It is true that I can’t bear to part with all of them, but I have to throw some of these things as they have developed heavy foxing (brown spots/stains on papers) on them. Although I’m known among my friends as a neatness-cum-hygiene freak, I must say I really hate cleaning and dusting. However, this spring cleaning has brought back so much fond memories (and a few bad ones too, unfortunately). I had a great time reminiscing the good old days during this spring cleaning session.

Sorry to keep this post short. I have to “get back to clean” or else I’ll have to “shower in dust”. Hahaha 😛 I’ll try my best to keep you entertained with more “treasure” stories! 😀 Meanwhile, let me entertain you with my spring cleaning process!

This is the pink monster’s storeroom. It’s actually a study room which I shared with my hubby one year ago. When my parents-in-law came from Bulgaria last June, we moved our desks out to the living room in order to fit a king size bed here. When they left last July, my hubby decided not to move his desk back to this study room. Therefore, I claimed the whole room by myself. We put the bed against the wall so I had a very empty floor that I could roll back and forth. Due to so much emptiness, I unconsciously stacked and piled and stacked and piled more things until it became a junk pile, ooops I mean treasure pile like this. I had about 10 big containers (like the one in red and blue) with many little treasures inside. Hohoho… Anyway, if you think this is not really so much. What I can say is that this is only about 15% of the stuff I have in this house. (Note: By “stuff” I mean little little things, I do not mean things like household furniture and other electrical appliances.) Damn it!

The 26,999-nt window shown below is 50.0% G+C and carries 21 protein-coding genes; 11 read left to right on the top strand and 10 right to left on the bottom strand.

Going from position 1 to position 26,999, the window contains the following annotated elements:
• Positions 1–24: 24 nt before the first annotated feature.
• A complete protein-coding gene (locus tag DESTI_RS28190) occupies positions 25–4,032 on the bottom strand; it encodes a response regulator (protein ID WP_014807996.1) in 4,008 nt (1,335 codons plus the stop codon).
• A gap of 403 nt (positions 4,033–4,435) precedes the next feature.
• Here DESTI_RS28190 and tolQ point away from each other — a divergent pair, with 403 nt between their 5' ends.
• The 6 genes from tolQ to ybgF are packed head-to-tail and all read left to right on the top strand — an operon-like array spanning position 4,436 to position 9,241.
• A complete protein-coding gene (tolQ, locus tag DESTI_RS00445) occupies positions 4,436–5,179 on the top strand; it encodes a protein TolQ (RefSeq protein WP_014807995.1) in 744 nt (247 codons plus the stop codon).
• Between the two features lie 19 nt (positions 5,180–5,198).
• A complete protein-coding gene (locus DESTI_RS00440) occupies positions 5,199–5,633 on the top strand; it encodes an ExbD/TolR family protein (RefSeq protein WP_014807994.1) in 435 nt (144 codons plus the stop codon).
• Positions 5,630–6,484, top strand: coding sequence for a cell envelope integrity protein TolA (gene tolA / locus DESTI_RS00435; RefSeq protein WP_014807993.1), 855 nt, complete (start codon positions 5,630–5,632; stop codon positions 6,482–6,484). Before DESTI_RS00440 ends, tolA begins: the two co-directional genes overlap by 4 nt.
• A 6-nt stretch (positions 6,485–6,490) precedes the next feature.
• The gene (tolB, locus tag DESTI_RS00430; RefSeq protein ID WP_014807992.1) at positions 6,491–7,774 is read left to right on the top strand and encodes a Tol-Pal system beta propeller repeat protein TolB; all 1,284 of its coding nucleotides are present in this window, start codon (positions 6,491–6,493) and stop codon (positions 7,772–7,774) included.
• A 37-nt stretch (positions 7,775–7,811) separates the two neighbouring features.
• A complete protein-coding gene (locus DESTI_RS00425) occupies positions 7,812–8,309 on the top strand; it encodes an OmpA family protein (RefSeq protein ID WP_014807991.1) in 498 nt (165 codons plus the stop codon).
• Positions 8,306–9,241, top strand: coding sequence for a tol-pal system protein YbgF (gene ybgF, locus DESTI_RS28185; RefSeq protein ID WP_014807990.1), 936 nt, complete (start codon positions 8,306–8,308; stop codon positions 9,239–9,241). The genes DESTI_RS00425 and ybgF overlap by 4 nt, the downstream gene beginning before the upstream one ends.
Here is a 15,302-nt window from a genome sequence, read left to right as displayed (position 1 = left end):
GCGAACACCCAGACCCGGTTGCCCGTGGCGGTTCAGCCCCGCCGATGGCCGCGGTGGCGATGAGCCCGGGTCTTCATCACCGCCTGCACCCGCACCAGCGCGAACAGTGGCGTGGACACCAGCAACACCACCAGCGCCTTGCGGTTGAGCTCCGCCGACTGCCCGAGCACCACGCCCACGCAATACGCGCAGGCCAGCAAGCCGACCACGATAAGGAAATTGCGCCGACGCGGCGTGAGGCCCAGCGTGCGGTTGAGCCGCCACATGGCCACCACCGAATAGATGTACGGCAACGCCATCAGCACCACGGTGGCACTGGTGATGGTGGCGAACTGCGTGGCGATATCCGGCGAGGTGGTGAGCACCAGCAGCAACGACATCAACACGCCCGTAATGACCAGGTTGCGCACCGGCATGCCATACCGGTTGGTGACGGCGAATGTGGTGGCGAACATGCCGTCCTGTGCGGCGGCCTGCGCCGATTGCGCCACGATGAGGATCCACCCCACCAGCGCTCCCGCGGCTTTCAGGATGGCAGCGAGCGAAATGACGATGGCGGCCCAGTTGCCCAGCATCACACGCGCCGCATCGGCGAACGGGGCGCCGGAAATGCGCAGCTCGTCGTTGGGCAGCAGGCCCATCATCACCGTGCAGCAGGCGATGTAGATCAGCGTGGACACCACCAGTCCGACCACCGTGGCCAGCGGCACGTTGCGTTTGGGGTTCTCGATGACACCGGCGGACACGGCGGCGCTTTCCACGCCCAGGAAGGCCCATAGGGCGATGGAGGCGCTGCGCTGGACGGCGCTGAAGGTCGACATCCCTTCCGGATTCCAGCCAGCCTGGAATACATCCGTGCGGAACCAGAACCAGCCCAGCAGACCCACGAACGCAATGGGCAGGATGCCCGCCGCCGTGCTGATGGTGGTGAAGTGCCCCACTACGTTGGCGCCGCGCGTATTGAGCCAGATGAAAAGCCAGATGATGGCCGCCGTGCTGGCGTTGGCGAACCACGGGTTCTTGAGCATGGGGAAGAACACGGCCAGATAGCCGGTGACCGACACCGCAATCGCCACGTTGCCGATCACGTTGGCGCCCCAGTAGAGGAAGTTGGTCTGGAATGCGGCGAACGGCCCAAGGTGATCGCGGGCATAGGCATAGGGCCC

Countless little treasures in big containers 🙂